donderdag 12 mei 2011

The Ministry of Education: A short blog on understanding how things could possibly go wrong in a development country.

My first day at work started great: the building of the ministry of education looks beautiful on the outside, with a garden around it and an old fountain in front. Not very well maintained, but hey its an old building. Until I walked in and discovered this building does not only have people as inhabitants.

First there are all the old stuffed animal heads on the walls in the staircases. Old scruffy boars, buffalo’s, and dear all stare at you when you walk up the stairs. In every corner there are old dusty chairs, broken desks, old files, maps and paperwork. It’s dark and dusty… and it smelled as if some people have used the corners as a toilet (I discovered why when I found the real toilets). And then some parts of the ceiling have fallen down, taking with them a whole bunch of bat shit (nobody really takes the effort to clean what came down). These bats apparently live at the top floor of the building. Walking along these hallways avoiding the hundreds of electricity wires hanging around I could not help but laugh to myself. Is this really an official government building?



Above the main entrance of my section some pigeons have build their nest. Me and Raj from VSO walked in and got welcomed by Hari, the chief of the section and my counterpart. He called together the 7 people that work in the section and welcomed me. Tea was brought in and there was some small talk. And then they showed me my workplace: a small desk in a cubicle right next to the entrance door (yes, I can hear the pigeons from my workplace). No computer, and not too much daylight unfortunately. I went to work, installed my laptop, created a gmail account (everybody uses gmail). And then… what?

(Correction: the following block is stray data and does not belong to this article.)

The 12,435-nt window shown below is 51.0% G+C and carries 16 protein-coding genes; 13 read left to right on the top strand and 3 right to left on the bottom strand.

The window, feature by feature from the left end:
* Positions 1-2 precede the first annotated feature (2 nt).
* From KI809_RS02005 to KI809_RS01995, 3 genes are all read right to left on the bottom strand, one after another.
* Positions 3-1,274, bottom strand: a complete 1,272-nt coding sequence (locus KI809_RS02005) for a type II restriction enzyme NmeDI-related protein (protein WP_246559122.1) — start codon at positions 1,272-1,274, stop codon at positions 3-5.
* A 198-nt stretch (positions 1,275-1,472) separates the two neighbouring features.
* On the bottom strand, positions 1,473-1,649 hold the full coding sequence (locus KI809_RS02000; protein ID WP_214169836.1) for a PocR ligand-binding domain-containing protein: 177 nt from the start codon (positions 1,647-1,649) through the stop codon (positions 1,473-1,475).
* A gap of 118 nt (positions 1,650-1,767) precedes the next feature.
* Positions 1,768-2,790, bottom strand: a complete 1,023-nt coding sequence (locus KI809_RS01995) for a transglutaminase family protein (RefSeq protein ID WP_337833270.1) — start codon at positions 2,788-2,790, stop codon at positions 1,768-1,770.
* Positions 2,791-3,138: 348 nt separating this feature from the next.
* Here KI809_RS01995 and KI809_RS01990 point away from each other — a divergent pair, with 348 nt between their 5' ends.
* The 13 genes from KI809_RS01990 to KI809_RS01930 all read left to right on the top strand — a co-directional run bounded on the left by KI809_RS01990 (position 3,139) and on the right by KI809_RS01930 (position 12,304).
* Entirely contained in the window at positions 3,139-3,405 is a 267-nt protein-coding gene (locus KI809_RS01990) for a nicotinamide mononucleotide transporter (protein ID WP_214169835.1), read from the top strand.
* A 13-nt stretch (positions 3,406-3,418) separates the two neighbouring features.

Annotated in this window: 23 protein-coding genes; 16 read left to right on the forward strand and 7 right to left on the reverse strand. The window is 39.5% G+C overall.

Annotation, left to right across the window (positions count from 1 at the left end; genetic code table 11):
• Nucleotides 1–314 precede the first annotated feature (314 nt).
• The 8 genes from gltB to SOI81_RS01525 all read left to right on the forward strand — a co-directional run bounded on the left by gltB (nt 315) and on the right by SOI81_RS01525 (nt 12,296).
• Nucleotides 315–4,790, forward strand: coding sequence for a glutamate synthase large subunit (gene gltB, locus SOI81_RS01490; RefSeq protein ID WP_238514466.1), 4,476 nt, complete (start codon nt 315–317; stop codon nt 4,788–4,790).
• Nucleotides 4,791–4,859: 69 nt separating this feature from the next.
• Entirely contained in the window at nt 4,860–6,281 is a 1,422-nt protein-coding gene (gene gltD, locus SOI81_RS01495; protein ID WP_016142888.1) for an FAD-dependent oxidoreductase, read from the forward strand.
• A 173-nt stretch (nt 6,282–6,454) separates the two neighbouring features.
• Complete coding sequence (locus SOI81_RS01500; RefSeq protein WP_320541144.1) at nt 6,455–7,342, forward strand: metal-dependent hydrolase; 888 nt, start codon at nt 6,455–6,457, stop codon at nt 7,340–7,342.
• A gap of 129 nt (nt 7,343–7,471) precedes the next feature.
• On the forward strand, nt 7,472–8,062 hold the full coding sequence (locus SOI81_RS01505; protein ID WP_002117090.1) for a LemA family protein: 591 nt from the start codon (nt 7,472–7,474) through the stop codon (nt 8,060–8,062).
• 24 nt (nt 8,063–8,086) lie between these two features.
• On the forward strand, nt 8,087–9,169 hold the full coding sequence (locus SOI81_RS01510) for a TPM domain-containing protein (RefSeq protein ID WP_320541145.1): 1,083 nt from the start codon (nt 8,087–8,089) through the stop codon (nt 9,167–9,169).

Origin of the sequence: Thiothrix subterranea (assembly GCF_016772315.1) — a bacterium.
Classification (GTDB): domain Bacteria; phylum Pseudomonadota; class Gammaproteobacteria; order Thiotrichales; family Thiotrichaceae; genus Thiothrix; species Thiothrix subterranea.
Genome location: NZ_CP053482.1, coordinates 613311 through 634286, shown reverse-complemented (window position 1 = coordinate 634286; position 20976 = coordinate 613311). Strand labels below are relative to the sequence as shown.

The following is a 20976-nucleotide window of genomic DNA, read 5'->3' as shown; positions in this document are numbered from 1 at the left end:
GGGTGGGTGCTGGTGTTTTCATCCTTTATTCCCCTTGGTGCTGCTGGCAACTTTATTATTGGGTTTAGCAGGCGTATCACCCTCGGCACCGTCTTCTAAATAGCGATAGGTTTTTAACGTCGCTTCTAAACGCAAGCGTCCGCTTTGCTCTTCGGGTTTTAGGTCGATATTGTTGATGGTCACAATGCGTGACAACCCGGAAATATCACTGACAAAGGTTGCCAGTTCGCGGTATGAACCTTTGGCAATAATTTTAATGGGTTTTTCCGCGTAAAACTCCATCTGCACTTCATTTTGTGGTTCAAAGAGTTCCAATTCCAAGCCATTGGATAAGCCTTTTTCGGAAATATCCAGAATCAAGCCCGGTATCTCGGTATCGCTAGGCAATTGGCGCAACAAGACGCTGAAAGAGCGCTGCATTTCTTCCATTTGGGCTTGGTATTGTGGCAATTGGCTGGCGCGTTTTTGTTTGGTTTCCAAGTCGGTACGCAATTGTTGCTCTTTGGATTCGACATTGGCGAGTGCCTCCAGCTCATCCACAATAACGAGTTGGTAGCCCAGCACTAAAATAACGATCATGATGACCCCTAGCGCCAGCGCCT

The first three days everybody assumed I knew exactly how to get started with my new job. I decided to first orientate myself and quietly get used to my new office place: read some documents on the ministry and drink tea with my colleagues to get to know them. Days go fast: you start 10 o'clock, tea time is at 11 and at 13 o'clock it’s an hour lunch break. The loadshedding starts at 14 or 15 o'clock (which means no more power for the rest of the day!!). Computers shut down and people start drinking tea again and read the newspaper until it’s time to go home at 17:00.
At the end of the third day I decided it was time for me to get out of my cubicle and talk with my big chief and counterpart Hari. I asked him if he knew some small things I could start working on in our section. His answer was: ‘Actually everybody in the Program and Policy Analysis Section is just doing administrative work’, and then he said secretly ‘we are more like a post office!’ Apparently he thought that was funny. He did not want to bother me with that kind of work! No, my work would be to collect AND analyze ALL policies the ministry of education have made in the last years. And if I also could be so kind to analyze the financial systems of some other ministries of education in the world and report this back to him.

Conclusion: this section is called the Program and Analysis Section, and on my third day I discovered that my job would actually be to DO the things this section is actually meant to do! I walked out of the ministry and decided I seriously needed a drink…

The next day I got started on this huge task. It seems enough to keep me going for even three years: collect all policies, document them, see who made them, if they are approved and if they are being implemented. The financial assignment I decided to ignore for now. Firstly: I will write a toolkit on analyzing policies within the Nepali context. Secondly: I will create a some kind of documentation and analyzation on policies within the ministry. The toolkit I will make myself but at the same time try to get my stamping colleagues to familiarize themselves with it. The second document I will try to make together with these colleagues once we both know how. This all to make sure that when I leave they will be able to do it themselves and have my toolkit to fall back on.

A small plan is made, and it seems like a nice idea. I will keep you informed on how it works in reality!

1 opmerking:

  1. Wow, sounds like you can really make a difference there. I hope they cooperate.
    Greets Gabrielle

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